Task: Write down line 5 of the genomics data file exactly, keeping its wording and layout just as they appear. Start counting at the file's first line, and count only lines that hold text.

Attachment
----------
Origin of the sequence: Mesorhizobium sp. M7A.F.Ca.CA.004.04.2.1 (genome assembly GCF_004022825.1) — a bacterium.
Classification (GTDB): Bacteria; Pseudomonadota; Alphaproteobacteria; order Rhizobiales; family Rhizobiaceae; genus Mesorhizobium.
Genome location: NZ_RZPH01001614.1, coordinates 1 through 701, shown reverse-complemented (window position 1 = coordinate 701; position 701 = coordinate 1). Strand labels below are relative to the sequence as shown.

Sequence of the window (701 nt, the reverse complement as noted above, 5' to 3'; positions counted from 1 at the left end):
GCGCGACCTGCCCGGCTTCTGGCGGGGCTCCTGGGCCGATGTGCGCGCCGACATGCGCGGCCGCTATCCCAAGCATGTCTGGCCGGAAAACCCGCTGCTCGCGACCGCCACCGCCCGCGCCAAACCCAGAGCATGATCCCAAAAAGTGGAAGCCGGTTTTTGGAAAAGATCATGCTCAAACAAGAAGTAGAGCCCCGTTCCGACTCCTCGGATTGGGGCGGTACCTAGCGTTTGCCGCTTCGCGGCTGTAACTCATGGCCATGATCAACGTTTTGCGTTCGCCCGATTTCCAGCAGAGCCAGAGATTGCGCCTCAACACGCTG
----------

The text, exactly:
GCGCGACCTGCCCGGCTTCTGGCGGGGCTCCTGGGCCGATGTGCGCGCCGACATGCGCGGCCGCTATCCCAAGCATGTCTGGCCGGAAAACCCGCTGCTCGCGACCGCCACCGCCCGCGCCAAACCCAGAGCATGATCCCAAAAAGTGGAAGCCGGTTTTTGGAAAAGATCATGCTCAAACAAGAAGTAGAGCCCCGTTCCGACTCCTCGGATTGGGGCGGTACCTAGCGTTTGCCGCTTCGCGGCTGTAACTCATGGCCATGATCAACGTTTTGCGTTCGCCCGATTTCCAGCAGAGCCAGAGATTGCGCCTCAACACGCTG